IN-SITU BEHAVIOR OF GEOSYNTHETICALLY STABILIZED FLEXIBLE PAVEMENT
Appea, Alexander Kwasi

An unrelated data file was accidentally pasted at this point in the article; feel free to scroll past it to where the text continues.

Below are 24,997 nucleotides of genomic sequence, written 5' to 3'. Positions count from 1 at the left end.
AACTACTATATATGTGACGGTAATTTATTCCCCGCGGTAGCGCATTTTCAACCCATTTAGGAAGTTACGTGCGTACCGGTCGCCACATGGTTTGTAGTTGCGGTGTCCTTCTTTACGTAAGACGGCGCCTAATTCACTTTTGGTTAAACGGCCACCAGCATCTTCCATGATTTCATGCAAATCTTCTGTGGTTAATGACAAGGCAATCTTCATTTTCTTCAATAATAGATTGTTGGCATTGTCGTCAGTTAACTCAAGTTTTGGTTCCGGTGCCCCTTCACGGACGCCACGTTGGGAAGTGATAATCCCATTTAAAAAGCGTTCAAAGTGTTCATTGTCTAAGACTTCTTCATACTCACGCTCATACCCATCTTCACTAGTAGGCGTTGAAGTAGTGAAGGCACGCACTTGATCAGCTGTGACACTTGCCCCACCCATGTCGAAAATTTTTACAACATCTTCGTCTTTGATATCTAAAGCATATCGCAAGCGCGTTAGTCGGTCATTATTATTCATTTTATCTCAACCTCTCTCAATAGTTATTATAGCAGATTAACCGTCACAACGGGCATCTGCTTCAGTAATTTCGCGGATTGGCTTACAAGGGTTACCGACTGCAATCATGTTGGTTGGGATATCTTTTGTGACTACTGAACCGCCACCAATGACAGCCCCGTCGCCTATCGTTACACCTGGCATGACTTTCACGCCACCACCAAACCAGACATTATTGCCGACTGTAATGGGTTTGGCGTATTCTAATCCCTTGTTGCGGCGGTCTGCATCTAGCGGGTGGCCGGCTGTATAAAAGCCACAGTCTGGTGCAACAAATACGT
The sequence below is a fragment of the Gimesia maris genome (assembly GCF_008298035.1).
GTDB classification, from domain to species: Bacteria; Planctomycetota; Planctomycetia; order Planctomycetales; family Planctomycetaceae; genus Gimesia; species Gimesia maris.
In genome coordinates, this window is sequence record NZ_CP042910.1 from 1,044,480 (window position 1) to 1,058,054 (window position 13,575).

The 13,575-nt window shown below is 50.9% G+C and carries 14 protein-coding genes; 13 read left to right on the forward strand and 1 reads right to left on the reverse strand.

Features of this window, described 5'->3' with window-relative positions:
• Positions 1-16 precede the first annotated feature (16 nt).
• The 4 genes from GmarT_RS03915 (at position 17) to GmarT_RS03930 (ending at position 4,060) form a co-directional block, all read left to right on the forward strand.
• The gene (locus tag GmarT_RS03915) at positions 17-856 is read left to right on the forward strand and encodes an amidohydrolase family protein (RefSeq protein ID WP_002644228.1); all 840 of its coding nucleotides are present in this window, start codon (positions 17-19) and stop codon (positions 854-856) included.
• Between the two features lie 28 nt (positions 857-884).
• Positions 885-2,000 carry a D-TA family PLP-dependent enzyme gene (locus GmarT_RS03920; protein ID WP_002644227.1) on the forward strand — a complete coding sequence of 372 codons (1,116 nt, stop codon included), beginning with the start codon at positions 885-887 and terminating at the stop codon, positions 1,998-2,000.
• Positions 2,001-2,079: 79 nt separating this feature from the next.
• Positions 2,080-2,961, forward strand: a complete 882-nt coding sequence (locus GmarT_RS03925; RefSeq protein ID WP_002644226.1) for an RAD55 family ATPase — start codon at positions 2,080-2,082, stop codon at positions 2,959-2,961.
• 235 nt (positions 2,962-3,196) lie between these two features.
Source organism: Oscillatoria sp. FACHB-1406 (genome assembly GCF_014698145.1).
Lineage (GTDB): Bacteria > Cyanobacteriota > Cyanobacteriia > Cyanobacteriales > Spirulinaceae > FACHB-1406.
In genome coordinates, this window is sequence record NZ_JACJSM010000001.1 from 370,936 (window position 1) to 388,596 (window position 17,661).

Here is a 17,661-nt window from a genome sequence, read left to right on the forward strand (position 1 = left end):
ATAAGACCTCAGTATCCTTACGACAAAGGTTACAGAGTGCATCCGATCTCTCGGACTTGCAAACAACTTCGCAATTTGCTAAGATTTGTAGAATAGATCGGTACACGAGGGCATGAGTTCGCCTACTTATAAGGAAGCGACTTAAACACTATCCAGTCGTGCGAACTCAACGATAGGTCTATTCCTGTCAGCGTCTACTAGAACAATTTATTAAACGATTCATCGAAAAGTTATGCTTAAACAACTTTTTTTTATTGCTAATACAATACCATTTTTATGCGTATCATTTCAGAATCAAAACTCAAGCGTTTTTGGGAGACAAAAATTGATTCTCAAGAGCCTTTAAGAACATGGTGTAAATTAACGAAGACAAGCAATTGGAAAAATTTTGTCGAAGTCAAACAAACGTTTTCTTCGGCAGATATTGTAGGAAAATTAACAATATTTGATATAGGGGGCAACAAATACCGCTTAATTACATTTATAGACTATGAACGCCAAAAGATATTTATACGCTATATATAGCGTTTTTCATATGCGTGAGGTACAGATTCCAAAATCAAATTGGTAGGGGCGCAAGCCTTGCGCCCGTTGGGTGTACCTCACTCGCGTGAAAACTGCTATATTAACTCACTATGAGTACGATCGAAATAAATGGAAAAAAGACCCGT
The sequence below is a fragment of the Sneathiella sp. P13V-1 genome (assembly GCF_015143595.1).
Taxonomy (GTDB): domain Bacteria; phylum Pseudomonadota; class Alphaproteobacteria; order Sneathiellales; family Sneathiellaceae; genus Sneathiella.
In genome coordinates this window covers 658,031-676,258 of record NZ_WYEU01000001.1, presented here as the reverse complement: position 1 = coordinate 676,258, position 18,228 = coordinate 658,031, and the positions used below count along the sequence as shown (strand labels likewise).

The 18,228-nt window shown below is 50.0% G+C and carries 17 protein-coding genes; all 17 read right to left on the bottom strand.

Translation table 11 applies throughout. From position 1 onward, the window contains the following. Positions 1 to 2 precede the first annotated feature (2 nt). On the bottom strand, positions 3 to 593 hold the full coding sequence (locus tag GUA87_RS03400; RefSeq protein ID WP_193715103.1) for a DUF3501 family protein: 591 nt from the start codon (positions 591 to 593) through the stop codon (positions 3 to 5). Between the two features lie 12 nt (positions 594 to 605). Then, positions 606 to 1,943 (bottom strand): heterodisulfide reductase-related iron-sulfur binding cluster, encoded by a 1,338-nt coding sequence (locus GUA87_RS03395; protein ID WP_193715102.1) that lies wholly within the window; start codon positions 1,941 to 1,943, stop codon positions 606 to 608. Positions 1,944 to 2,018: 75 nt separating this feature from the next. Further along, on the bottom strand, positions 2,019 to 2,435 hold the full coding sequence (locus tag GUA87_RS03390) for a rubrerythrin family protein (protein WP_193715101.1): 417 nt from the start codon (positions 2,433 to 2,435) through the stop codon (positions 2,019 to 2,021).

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The purpose of a geotextile separator beneath a granular base, or subbase in a flexible pavement system is to prevent the road aggregate and the underlying subgrade from intermixing. It has been hypothesized that in the absence of a geotextile, intermixing between base course aggregate and soft subgrade occurs. Nine heavily instrumented flexible pavement test sections were built in Bedford County Virginia to investigate the benefits of geosynthetic stabilization in flexible pavements. Three groups of different base course thicknesses (100, 150 and 200mm) test sections were constructed with either geotextile or geogrid stabilization or no stabilization. Woven geotextile was used in sections 2, 5 and 8. Geogrids were used in sections 3, 6 and 9, and sections 1, 4 and 7 were controls. Six Falling weight deflectometer (FWD) tests were performed on all the nine sections over 30 months. The nine sections were subjected to at least 5 load drops with wide loading range each time. The measured deflections were analyzed using the MODULUS back-calculation program to determine layer moduli. The measured deflections were used together with elastic, viscoelastic and the MODULUS program to determine the extent of intermixing at base-subgrade interface. The study concluded that a transition layer would develop when a separator is absent, especially in the weak sections (designed to fail in three years). Other measurements such as in-situ stresses, rut depth, and subsurface profiling (using ground penetrating radar) support the conclusion of the development of a transition layer.
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